If a frame and words are sufficient to make an image-text, then many PowerPoint presentations are in the comics form, including the story “Great Rock and Roll Pauses” in Jennifer Egan’s 2010 A Visit from the Goon Squad, which is a PowerPoint both discursively and diegetically since it is created by a character within the story. Many charts, graphs, and diagrams are image-texts too, and so would combine in the comics form. Alternatively, such example might be excluded from the comics form if non-linguistic images must display some minimal level of graphic-art quality to produce image-texts in combination with word-images. Such a spectrum would be subject to individual perception.

In other words, I’ve been thinking:

Now back to the yard sign: does the shape framing “BLUE” have enough graphic-art quality to be called an image? Here my instinct says yes. Though the bottom and side edges are single lines, the top edge consists of sixteen lines. The top edge is also representational: it represents the Blue Ridge mountains. Since representational images are a kind of image, they presumably have “some minimal level of graphic-art quality.”

But what if viewers don’t perceive the top edge as representing a mountain ridge? If those viewers don’t read English, they would not have the linguistic cue, and maybe the row of varyingly angled lines would be too abstract to evoke anything by itself?

I could always cheat and invoke authorial intentions. Which in this case would be my intentions. I drew those sixteen lines along the top edge of the rectangle to resemble a mountain ridge when drafting a possible campaign sign after a candidate dropped out of our local town council race last year. We wanted someone to jump in, and for a horrible moment I was considering being that someone:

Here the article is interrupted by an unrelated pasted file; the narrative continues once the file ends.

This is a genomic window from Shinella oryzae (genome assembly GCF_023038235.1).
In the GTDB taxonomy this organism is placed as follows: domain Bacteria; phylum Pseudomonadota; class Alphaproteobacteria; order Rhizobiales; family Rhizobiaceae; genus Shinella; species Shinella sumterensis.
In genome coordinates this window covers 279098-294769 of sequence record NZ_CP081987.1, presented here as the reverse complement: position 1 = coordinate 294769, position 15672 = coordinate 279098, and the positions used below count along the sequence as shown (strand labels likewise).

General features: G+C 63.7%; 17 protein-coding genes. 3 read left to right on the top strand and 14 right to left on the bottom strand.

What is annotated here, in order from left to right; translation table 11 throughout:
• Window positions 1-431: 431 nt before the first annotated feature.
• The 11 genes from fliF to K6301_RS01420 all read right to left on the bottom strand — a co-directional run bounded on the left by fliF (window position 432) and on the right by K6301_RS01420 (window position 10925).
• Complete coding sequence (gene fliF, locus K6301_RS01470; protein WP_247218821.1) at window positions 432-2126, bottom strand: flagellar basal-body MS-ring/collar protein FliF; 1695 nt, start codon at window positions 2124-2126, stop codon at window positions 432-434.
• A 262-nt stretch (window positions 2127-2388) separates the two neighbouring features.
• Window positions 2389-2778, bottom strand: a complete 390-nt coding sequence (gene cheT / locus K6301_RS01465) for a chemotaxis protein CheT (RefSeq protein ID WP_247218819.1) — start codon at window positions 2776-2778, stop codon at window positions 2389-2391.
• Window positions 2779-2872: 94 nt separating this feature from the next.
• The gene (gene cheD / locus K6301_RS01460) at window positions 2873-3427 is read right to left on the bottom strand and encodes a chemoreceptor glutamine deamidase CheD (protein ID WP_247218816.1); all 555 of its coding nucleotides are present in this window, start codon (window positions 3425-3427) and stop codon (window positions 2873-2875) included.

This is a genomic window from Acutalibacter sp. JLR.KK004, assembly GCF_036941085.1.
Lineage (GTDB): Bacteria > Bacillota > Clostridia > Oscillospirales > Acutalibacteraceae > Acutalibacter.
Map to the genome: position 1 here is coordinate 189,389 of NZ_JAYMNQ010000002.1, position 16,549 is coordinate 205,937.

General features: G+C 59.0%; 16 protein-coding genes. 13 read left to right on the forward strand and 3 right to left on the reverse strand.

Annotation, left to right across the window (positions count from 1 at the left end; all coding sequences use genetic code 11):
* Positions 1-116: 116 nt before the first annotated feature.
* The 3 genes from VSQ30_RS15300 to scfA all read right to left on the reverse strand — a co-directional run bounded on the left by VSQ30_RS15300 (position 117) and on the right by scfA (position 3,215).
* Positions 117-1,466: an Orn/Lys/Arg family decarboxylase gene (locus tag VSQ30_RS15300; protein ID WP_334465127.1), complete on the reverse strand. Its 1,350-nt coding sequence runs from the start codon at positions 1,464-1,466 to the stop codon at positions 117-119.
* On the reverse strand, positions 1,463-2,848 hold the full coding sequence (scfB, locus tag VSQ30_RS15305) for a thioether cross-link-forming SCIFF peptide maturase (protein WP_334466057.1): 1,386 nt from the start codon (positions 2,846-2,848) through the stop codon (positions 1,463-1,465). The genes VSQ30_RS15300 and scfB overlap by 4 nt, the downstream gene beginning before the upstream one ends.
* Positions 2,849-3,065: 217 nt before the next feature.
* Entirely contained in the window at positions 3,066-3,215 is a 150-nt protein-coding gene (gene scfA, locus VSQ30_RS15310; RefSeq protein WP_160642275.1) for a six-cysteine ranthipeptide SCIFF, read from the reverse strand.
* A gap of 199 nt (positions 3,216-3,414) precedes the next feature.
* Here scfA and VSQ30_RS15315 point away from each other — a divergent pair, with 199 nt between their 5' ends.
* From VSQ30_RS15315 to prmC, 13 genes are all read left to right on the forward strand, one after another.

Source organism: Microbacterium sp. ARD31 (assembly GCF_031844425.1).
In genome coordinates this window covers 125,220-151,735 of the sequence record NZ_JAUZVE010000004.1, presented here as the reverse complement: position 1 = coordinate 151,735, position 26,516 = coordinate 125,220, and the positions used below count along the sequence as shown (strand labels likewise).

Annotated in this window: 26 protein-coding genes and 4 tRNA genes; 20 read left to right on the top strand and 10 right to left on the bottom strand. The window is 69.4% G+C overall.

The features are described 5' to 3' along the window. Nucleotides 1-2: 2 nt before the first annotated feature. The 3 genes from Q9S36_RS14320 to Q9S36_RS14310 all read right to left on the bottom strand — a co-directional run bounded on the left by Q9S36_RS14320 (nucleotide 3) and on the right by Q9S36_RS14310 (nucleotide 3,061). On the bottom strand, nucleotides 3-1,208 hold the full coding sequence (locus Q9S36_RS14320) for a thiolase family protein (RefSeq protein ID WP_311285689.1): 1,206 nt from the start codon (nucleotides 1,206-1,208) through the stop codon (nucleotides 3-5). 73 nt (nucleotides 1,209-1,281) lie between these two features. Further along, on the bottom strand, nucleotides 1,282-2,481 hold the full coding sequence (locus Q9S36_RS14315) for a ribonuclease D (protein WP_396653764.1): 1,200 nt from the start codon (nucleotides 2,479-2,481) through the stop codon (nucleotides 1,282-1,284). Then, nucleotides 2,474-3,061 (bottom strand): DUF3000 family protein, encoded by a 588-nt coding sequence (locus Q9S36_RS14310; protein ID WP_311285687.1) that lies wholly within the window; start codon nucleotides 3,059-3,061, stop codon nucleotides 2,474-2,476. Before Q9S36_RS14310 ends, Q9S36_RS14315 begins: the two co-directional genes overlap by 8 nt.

I decided not to run, but when our grassroots group wanted a yard sign for this November’s election, I was happy to repurpose.

Which is a long way to say that I see a mountain ridge in the angles of the top edge. But I’m just one viewer (who happens to have unique knowledge of the creative process, including the creator’s intentions). Since perception is individual, the same object may be an image to one viewer and not an image to another viewer. Since the sign includes two elements (“BLUE” and the top edge of the white area) that seem to fall in the ambiguous middle zone of the image or not-an-image range, the sign may be perceived as containing no, one, or two images. The first perception would make it simply text (though apparently with some non-linguistic yet sub-image flourishes). The second would make it an image-text. And the third would place it in the comics form.

So is it a comic?

Like I said, probably not.